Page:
Ear, ear: a brief history of headphones

By Mike Smyth, specialist technical writer
Thursday, 31 January, 2013

Headphones have been with us since the beginning of the 20th century when they are said to have been invented by one Nathaniel Baldwin who produced early models in his kitchen and later interested the US Navy in their adoption. They were the only way to hear the faint signals coming through the air by radio as the age of loudspeakers had not yet arrived.

With the advent of broadcast radio they again were the only way of hearing the signals, and even when loudspeakers did come on the scene, headphones created a niche for themselves which still exists today.

These early devices, which used moving iron drivers, were sensitive enough but lack of damping made for poor sound quality. The impedance needed for telegraph work was around 75 Ω but for radio reception they had to be more sensitive still and this raised their impedance to around 2000 Ω to match the outputs of the triode anodes of the receivers of the time.

Today these values have changed somewhat. Low-impedance phones are typically 16-32 Ω and high-impedance types are between 100 and 600 Ω. As the impedance increases, more voltage but less current is needed and the loudness for a given voltage decreases. With low voltage, very common in much equipment, the impedance has decreased.

Early headphones were very uncomfortable to wear for any length of time because of the hard wooden and then plastic cases that contained the workings and the usually tight headbands to which they were attached. Their very limited frequency response and construction that made them prone to distortion were strong discouragements for prolonged wearing and listening.

For a while, headphones were the only way to hear radio and telegraph signals as the early speakers were not only large and cumbersome but also very insensitive and again, prone to distortion. But as speakers got better, headphone use by the general public declined. However, it expanded in specialised industries such as the maritime and the budding aviation industry where both sound security and ease of hearing were essential.

Technology took a quantum leap forward with the advent of the moving coil, also known as the dynamic, headphone and this has become the most common device. It reduced background noise and made individual voices recognisable above the hiss and crackle of earlier devices while other technologies such as the electret and balanced armature have further improved quality.

These advancements turned makers towards making their headphones more comfortable for the wearer, recognising that this was a prerequisite for long-time wearing by specialised users. Soft surrounds, lighter units and adjustable headbands all contributed to a much more pleasant wearing experience.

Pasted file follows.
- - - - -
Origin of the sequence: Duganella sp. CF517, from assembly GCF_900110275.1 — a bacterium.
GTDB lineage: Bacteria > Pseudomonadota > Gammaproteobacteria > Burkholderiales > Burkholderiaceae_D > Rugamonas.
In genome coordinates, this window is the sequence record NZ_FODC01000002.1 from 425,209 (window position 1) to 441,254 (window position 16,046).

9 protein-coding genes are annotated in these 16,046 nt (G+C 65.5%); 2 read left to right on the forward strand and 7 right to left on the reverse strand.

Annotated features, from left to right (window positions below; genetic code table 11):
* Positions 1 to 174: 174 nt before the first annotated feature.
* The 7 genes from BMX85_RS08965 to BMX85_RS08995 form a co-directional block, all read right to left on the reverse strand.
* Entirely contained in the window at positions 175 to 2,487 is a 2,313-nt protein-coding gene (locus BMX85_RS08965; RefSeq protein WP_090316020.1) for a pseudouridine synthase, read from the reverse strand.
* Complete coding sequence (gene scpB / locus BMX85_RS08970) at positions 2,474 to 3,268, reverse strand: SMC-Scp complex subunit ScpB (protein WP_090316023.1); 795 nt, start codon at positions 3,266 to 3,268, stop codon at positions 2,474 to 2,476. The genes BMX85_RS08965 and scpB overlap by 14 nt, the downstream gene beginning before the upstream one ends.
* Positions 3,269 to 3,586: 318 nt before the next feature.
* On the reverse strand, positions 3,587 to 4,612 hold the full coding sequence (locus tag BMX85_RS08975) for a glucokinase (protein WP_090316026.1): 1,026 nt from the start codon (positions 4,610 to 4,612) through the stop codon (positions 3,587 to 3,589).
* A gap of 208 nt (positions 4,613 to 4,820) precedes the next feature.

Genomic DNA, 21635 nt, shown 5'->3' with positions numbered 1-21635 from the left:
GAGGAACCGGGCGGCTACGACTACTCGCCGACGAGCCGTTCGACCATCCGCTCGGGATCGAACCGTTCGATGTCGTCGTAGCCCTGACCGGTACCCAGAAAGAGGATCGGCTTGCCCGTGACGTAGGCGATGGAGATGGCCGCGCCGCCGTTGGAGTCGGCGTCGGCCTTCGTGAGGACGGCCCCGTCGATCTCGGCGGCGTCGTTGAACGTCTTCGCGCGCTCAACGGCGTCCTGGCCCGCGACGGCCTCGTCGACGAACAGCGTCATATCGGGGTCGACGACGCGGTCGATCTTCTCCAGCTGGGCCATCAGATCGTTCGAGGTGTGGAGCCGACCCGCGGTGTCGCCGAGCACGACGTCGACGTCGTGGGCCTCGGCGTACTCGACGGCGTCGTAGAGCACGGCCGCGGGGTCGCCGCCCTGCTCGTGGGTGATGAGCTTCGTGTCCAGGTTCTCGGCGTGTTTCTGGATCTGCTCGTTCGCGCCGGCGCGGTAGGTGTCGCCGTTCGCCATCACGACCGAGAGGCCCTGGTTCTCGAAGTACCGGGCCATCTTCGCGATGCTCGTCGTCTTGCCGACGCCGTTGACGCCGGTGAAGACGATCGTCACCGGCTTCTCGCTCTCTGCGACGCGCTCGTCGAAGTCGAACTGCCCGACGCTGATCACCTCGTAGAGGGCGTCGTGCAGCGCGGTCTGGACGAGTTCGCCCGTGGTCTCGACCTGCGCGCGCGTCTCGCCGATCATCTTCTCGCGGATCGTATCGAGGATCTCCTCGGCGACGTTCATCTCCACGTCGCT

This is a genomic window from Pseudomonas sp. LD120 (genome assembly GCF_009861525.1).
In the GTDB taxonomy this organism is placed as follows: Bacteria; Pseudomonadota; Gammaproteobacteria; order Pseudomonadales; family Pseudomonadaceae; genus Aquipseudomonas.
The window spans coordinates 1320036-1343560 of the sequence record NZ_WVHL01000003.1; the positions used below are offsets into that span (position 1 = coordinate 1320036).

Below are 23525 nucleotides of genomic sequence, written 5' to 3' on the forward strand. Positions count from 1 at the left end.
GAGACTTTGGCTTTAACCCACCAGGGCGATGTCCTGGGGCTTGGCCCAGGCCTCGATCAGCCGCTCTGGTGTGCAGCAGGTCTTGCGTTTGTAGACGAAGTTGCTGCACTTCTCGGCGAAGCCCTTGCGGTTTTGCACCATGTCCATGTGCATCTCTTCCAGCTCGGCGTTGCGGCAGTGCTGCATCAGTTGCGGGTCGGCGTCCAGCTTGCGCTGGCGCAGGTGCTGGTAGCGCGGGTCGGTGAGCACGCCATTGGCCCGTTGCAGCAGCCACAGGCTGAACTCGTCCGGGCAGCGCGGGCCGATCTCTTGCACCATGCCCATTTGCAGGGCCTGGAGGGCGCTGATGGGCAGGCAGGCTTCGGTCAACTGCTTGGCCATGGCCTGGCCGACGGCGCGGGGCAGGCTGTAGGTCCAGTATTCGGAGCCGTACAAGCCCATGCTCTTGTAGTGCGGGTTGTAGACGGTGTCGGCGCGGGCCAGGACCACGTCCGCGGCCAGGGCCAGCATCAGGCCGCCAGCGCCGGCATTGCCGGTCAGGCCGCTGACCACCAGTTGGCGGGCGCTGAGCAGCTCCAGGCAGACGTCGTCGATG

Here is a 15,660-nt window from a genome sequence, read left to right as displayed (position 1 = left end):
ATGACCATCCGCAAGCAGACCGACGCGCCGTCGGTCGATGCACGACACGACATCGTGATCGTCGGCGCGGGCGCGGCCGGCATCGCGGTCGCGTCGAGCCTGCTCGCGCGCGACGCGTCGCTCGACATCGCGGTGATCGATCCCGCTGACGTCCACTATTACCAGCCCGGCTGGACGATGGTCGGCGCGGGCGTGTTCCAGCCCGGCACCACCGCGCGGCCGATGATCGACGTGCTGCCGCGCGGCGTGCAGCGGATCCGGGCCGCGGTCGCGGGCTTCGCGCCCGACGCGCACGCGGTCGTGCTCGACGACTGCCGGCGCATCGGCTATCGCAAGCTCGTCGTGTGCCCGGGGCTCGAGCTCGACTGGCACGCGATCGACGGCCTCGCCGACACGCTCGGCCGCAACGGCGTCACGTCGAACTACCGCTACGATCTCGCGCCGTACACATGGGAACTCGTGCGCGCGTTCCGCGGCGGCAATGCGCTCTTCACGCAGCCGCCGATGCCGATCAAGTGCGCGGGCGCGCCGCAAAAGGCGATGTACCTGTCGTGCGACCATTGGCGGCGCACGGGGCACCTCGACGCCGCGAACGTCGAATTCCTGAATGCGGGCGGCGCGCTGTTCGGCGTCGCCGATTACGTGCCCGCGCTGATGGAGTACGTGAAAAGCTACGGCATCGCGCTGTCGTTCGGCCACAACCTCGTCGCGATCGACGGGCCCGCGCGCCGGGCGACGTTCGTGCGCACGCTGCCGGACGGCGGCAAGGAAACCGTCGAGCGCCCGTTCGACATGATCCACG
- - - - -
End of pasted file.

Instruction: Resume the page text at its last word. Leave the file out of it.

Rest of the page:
Hand in hand with this came moves to exclude extraneous noise, in some cases made all the more important because by now headphones had reached a point of being a hi-fi device comparable with the best speakers.

Today, the best noise-cancelling phones are in-ear canal devices or closed back types while open back and ear bud versions give some noise isolation as well. For really effective noise cancellation, closed back phones attenuate by 8-12 dB but in-ear devices are even better at 10-15 dB.

Headphones and headsets (those with a microphone attached) are widely used in many industries. Emergency services are particularly suited to wireless headphones, as workers need to have free hands at all times and not have their movements impeded by equipment.

Mobile phone users are increasingly turning to Bluetooth for a hands-free means of communication while even office phones are going wireless for the freedom they afford. In the mining industry, especially long-wall underground mining, safety is paramount and radio/phone equipment has to be intrinsically safe because the smallest spark could cause a disastrous explosion.

Although jet engines are today nothing like as noisy as their forebears, they still represent a major source of noise in all aircraft. So for pilots, radio operators, navigators in the airforce and anyone else who has to wear a headset or headphones for a long time, both comfort and outside noise exclusion are important factors that equipment manufacturers have gone a long way to take into account.

And while the many technical improvements were going on, the price per unit has been falling and the choice has been rising.

With the advent of first the miniature, portable cassette player and later the iPod, tiny ear bud phones have taken the market by storm. They are now used by many two-way radio operators because they are so small, unobtrusive and efficient.

Two technologies seem likely to dominate the headphone market in the near to medium future. Unified communications (UC) is an integrated set of voice, data and video communications. Headset manufacturers are providing UC-certified headsets to integrate directly into certain platforms. They are now available in wireless for hands-free communication.

According to a Frost and Sullivan report on the industry, UC would appear to be a growth area that is going to provide huge versatility as it effectively links home landline phones, mobile phones, videoconferencing, email and software driven phones that allow calls to be made across the internet without specialised equipment other than a computer.

The second technology is wireless headsets, as mentioned previously. Allowing a freedom from cables and plugs, it is increasingly being used in control centres for emergency services and by the general public in a range of applications.

In whatever shape or form, headsets and headphones have provided clear hearing and communication for users in many industries. It is a safe bet that the technology will continue to improve in the near future.

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